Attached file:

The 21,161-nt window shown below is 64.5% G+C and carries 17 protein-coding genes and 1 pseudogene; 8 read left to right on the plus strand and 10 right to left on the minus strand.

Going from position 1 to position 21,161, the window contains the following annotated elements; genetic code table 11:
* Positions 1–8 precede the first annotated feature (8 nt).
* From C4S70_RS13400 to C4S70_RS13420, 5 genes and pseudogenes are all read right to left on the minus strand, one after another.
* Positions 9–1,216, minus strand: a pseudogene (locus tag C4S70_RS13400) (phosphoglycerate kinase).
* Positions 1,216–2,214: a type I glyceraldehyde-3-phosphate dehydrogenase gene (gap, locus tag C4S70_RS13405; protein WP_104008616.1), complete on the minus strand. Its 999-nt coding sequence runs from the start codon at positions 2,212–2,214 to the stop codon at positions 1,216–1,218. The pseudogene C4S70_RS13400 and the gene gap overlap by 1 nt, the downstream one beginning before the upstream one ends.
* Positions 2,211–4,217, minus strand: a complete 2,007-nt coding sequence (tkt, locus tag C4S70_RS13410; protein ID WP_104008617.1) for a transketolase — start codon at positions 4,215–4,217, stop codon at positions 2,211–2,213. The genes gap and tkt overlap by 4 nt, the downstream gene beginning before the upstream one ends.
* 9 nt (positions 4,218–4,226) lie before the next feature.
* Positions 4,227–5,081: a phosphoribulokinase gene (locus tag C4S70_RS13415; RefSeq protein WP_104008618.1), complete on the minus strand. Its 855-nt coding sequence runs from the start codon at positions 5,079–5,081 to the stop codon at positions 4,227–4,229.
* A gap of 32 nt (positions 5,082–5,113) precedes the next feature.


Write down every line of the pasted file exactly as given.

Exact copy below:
The 21,161-nt window shown below is 64.5% G+C and carries 17 protein-coding genes and 1 pseudogene; 8 read left to right on the plus strand and 10 right to left on the minus strand.

Going from position 1 to position 21,161, the window contains the following annotated elements; genetic code table 11:
* Positions 1–8 precede the first annotated feature (8 nt).
* From C4S70_RS13400 to C4S70_RS13420, 5 genes and pseudogenes are all read right to left on the minus strand, one after another.
* Positions 9–1,216, minus strand: a pseudogene (locus tag C4S70_RS13400) (phosphoglycerate kinase).
* Positions 1,216–2,214: a type I glyceraldehyde-3-phosphate dehydrogenase gene (gap, locus tag C4S70_RS13405; protein WP_104008616.1), complete on the minus strand. Its 999-nt coding sequence runs from the start codon at positions 2,212–2,214 to the stop codon at positions 1,216–1,218. The pseudogene C4S70_RS13400 and the gene gap overlap by 1 nt, the downstream one beginning before the upstream one ends.
* Positions 2,211–4,217, minus strand: a complete 2,007-nt coding sequence (tkt, locus tag C4S70_RS13410; protein ID WP_104008617.1) for a transketolase — start codon at positions 4,215–4,217, stop codon at positions 2,211–2,213. The genes gap and tkt overlap by 4 nt, the downstream gene beginning before the upstream one ends.
* 9 nt (positions 4,218–4,226) lie before the next feature.
* Positions 4,227–5,081: a phosphoribulokinase gene (locus tag C4S70_RS13415; RefSeq protein WP_104008618.1), complete on the minus strand. Its 855-nt coding sequence runs from the start codon at positions 5,079–5,081 to the stop codon at positions 4,227–4,229.
* A gap of 32 nt (positions 5,082–5,113) precedes the next feature.